A Football Dummy’s Play by Play of SU’s Homecoming Game
This is the moment we have been waiting for; in 5…4…3…2…finally, the nachos are ready! Oh right—onto the football game! It’s the 114th annual Homecoming at Southwestern, and students and alumni have come from all parts (the foreign land of the Mundy Parking lot to the arctic walls of the Cove), and all levels of football jargon to see the undeniable spirit that lives in the SU community. The weather is 100 degrees—perfect for fighting over a deformed ball. Pirate men are armored in pads, and being screamed at by their coaches and overheated fans in the stands – it sounds like a dream. From intense battles on the field to a Barbie performance, SU football games can entertain even the most non-athletic of people. The 2023 Homecoming game was definitely not one to miss!
Up in the stands…way up, where everyone is desperately seeking shade from being fried, students and alumni eagerly watch the ancient tradition of “football” unfold. From this view, the field looks like a gameboard, and the players are little game pieces. The game begins, and while there are many avid fans, confused watchers with little to no knowledge about football (like me), seek to piece the puzzling game together. Ironically, being that the game is called football, they don’t use their feet to kick the ball! Well, sometimes they do, when the very talented “designated ball kicker” kicks the weirdly shaped ball through the metal looking fork thing, and the crowd goes crazy! Then–and this is my favorite part–someone on the field yells “DOGPILE,” and all the players dive together in a mush of tangled limbs and lovely conversation (at least that is what appears to be happening, and the words shared between players seem very enthusiastic and sincere).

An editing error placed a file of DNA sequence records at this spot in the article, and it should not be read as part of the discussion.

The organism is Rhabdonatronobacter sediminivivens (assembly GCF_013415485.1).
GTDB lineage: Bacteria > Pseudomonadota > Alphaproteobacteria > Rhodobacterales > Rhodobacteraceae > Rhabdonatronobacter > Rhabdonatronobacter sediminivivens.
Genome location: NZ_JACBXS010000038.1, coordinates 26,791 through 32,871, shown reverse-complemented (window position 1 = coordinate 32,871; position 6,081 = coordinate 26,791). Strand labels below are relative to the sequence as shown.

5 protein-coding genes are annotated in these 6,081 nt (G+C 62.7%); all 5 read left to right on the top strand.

However, football action isn’t limited to the brawling men on the fields. Throughout the game, despite the sun heating their instruments, the Southwestern Pep Band provides amazing music in support of the Southwestern team! First year Audrey Thimesch plays with the band for all the home games, and told the Megaphone, “My favorite part of homecoming is definitely the Pep Band, I might be a little biased, but it’s so fun coming together as a group of musicians and alumni and playing for our awesome team!”
Spirit isn’t only spread by the pep band, the SU cheerleaders are the perfect accompaniment to the blast of trumpets and trombones.
“Homecoming, of course, we know everyone tries to make it out here and I’d say, the main difference that we experience in cheer is our half time show and tailgating,” cheerleader Austin Gordon says. The Megaphone asked Austin if he believed that braving the Texas sun was worth it to come and support our team. “Oof… That is a tough question!” Austin says, “If you are a true Southwestern football fan, I would say so. Even if you’re not, it’s still fun, and we have a few spots that are in the shade. You can always come for parts of the game and, of course, the halftime show, so yes – I think it’s worth it!” The cheerleaders perform an amazing half-time show; they’re just a bunch of Barbies, plus a certain pirate, Ken, in a Barbie world. Yes, their performance was Barbie inspired.
The cheerleaders have amazing pep, but they are not the only ones with pirate cheer! Football dad, Fernie Rizo, starts his own chants in support of his injured son #37, Caden Rizo, and the rest of the Southwestern Pirate football family. “We’re big football fanatics,” Fernie says, “It’s awesome to see the traditions that happen here in Georgetown at Southwestern University.” The Megaphone asked Fernie why his family said yes to joining our Southwestern community and why they chose to partake in the tradition of our homecoming. “The support. My son really liked it, the atmosphere, the campus, everything about Southwestern. It’s got that homely feeling; he feels right at home.”
Southwestern holds the title for the first ever homecoming in Texas, dating back to April 21, 1909. 114 years later, the Georgetown community still takes immense pride in supporting our amazing school. The collective “ooh’s” whenever the players collide, the unified cheering, and the shared concern of any hurt pirate on the field prove that we are a family here at SU. We brave the Texas sun together and openly welcome any and all supporters…even those with little to no knowledge of football!